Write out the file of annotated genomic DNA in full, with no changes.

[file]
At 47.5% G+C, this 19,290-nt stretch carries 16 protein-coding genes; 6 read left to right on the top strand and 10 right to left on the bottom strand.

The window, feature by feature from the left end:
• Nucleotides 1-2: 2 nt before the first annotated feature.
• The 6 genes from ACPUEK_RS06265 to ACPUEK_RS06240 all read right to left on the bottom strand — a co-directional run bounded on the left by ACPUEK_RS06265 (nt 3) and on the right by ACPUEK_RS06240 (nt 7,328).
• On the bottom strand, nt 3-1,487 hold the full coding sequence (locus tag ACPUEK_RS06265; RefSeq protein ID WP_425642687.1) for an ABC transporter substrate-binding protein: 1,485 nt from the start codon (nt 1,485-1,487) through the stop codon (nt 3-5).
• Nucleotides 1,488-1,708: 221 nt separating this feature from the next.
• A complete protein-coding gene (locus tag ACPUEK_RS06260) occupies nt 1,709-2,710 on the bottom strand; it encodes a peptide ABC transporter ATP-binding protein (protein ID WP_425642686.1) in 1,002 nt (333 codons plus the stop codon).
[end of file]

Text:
At 47.5% G+C, this 19,290-nt stretch carries 16 protein-coding genes; 6 read left to right on the top strand and 10 right to left on the bottom strand.

The window, feature by feature from the left end:
• Nucleotides 1-2: 2 nt before the first annotated feature.
• The 6 genes from ACPUEK_RS06265 to ACPUEK_RS06240 all read right to left on the bottom strand — a co-directional run bounded on the left by ACPUEK_RS06265 (nt 3) and on the right by ACPUEK_RS06240 (nt 7,328).
• On the bottom strand, nt 3-1,487 hold the full coding sequence (locus tag ACPUEK_RS06265; RefSeq protein ID WP_425642687.1) for an ABC transporter substrate-binding protein: 1,485 nt from the start codon (nt 1,485-1,487) through the stop codon (nt 3-5).
• Nucleotides 1,488-1,708: 221 nt separating this feature from the next.
• A complete protein-coding gene (locus tag ACPUEK_RS06260) occupies nt 1,709-2,710 on the bottom strand; it encodes a peptide ABC transporter ATP-binding protein (protein ID WP_425642686.1) in 1,002 nt (333 codons plus the stop codon).